In one of our women’s meetings at church, our teacher brought in a suitcase and rolled it around the room.
She asked, “How many of you have unpacked your bags?”
She confessed that she has lived here for years and never mentally or emotionally unpacked her bags.
She said when we don’t unpack our bags, we live with one foot out the door.
I wasn’t the only woman in the room thinking,”This lesson is for me.”
I heard women whispering, “This is for me.” And saw others nodding their heads as if it applied to them too.
Maybe carrying around our metaphorical packed bags gives us an escape clause or an excuse to hold back, and make fewer commitments.
The question then is what are we missing if we trek through life with a packed bag –always feeling like our circumstances are temporary?
When we think we’re on our way out of a community, a job, a relationship, or any other situation or commitment, we automatically hold back and contribute less, which of course means, we get less.
Our teacher advised, “Whether you are going to be here for one week, one year, or the rest of your life–unpack your bags.”
I thought about that while walking one morning because sometimes I miss the familiar sights, sounds, and faces of my old life.
I wondered if after eight months whether I’ve unpacked my bags completely.
When I see a friend volunteering at the White House Easter Egg roll or other friends going to Washington Nationals games; or groups of friends celebrating a birthday in one of my favorite restaurants without me, I get a little nostalgic — not desperately homesick like I made a drastic mistake in moving, just a little wistful.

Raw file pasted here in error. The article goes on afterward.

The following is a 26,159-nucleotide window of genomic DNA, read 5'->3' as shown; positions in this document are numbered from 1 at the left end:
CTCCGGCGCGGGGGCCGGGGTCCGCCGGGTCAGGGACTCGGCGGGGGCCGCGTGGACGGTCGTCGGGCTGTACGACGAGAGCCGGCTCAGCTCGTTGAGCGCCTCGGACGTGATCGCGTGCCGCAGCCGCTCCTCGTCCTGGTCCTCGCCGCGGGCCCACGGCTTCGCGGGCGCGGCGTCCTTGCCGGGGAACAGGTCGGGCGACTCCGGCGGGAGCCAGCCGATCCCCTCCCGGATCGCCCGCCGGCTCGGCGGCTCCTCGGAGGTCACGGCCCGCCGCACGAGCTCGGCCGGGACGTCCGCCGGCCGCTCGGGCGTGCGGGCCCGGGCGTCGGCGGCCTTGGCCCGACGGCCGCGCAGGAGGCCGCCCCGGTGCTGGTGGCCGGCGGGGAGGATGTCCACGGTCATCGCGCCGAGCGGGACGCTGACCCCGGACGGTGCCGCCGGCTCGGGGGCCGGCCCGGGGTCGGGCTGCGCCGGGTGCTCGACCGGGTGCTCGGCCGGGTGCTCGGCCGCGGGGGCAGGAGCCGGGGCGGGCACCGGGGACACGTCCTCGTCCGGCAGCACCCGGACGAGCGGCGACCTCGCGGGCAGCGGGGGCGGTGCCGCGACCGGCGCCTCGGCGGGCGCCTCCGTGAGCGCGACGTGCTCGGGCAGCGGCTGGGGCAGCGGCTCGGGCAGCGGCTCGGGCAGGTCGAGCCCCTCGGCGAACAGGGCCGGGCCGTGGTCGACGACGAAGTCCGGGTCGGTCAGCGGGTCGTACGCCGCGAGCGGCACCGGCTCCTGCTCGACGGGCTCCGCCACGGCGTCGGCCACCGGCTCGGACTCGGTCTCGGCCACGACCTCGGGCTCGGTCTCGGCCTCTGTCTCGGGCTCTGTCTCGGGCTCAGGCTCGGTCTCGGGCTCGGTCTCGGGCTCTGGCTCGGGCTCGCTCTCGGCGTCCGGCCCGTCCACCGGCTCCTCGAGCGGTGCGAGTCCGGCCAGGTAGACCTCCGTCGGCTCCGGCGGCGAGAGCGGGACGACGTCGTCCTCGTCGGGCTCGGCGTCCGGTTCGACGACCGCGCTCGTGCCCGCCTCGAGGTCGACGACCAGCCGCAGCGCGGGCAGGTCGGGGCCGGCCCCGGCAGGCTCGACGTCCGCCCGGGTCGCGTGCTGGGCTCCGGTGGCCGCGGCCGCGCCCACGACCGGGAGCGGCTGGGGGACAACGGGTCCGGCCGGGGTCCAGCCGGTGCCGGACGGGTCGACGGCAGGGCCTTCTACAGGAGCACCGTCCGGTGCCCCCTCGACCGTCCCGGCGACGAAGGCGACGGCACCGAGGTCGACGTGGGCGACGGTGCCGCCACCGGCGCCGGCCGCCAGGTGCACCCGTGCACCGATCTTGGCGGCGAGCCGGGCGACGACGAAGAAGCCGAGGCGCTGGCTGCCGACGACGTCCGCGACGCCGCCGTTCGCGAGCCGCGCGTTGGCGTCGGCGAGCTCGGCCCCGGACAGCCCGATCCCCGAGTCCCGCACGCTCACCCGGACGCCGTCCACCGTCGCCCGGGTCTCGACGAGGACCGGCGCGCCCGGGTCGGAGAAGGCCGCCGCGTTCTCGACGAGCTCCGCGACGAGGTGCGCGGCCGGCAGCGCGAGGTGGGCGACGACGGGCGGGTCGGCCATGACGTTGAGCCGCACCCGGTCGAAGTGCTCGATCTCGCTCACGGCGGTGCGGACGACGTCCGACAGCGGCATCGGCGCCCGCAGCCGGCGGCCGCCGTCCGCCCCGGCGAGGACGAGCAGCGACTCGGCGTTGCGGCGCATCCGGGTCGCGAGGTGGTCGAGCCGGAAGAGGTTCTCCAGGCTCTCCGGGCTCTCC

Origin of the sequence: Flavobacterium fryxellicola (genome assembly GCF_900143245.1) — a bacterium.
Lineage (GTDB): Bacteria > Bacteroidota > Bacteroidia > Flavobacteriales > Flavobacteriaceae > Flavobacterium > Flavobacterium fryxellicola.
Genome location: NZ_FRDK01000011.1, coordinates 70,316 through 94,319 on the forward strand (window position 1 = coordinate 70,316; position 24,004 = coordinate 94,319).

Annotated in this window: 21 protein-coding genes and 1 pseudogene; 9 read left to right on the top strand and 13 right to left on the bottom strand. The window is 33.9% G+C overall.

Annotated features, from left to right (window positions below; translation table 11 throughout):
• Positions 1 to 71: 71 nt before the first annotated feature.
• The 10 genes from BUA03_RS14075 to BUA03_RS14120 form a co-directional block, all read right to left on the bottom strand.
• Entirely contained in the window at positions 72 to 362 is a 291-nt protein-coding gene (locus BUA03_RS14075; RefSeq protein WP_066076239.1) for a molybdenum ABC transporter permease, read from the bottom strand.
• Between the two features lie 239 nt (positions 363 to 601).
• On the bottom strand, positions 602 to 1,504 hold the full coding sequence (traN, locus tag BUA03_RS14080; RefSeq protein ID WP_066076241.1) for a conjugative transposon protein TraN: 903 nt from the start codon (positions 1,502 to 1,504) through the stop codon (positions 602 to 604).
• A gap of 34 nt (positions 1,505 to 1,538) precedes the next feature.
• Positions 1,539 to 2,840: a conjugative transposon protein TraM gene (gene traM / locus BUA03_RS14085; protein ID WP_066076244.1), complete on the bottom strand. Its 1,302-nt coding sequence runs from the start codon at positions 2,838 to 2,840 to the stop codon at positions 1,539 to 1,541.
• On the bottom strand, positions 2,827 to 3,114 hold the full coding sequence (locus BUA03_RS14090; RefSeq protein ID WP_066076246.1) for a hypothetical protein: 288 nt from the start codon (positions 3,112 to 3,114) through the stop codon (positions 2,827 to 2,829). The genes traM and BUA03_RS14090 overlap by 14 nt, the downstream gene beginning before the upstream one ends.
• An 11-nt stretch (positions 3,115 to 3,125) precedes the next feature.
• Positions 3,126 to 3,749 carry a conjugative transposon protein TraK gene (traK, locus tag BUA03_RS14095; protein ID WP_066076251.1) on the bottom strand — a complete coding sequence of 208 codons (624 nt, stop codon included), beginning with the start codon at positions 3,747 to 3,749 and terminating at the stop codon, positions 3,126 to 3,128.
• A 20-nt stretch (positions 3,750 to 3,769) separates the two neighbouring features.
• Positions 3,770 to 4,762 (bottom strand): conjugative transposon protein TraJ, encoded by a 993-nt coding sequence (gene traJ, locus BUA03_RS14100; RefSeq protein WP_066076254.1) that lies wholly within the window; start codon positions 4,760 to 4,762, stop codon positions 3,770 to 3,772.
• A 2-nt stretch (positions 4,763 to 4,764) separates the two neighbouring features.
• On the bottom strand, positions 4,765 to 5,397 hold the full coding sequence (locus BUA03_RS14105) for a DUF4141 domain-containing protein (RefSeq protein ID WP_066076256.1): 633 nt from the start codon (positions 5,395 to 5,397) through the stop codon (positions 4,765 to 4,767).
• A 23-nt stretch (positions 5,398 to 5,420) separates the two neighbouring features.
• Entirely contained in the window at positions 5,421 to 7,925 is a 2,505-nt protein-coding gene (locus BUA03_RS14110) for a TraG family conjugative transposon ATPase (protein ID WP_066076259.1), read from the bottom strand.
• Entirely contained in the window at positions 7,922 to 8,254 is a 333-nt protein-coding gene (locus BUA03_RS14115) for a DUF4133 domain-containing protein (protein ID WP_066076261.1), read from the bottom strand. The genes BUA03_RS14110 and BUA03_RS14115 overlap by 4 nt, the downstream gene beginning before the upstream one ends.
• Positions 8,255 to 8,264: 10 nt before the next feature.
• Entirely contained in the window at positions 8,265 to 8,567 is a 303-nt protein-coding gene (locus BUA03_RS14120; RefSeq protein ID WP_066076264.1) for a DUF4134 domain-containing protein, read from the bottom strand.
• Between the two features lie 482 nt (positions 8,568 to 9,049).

While thinking about this on my walk, my thoughts were interrupted by the quacking of a beautiful duck floating in a pond, and then a chirp of a fascinating, unfamiliar bird.
I stopped to look around and was awed by my new scenery.
I thought about the new sounds, places and faces I’m now appreciating, and I realized that unpacking is probably a process, not a one-time event.
Maybe we all need to continually work at unpacking because we don’t want to miss anything on our journeys, wherever those journeys take us.
Brené Brown said in her book Rising Strong “Vulnerability is not winning or losing; it’s having the courage to show up and be seen when we have no control over the outcome. Vulnerability is not weakness; it’s our greatest measure of courage.”
Sometimes it takes courage to show up, and it seems easier to live life with your bags packed, with one foot out the door just in case…
But, what do we gain when we choose that kind of timid, fearful, cautionary life?
I want to be like my friend, Laura, who has moved frequently, and after every move, has said, “That was my favorite place!”
Every place becomes her favorite because she fully unpacks her bags wherever she goes and she decides every new place and new experience will be her favorite.
I read about a military family that learned that the difference between misery and happiness is unpacking your bag and settling down—whether for days, months, or years.
They learned that if they believed they could be in a place for many years, they were happier. They invested more of themselves and in turn, had deeper relationships and better experiences all around.
This lesson applies not just to physically moving, but to all the areas of our lives where we hold back and carry around that symbolic tightly packed bag.
I love this bit of Buddah wisdom: “Be where you are…otherwise you will miss your life.”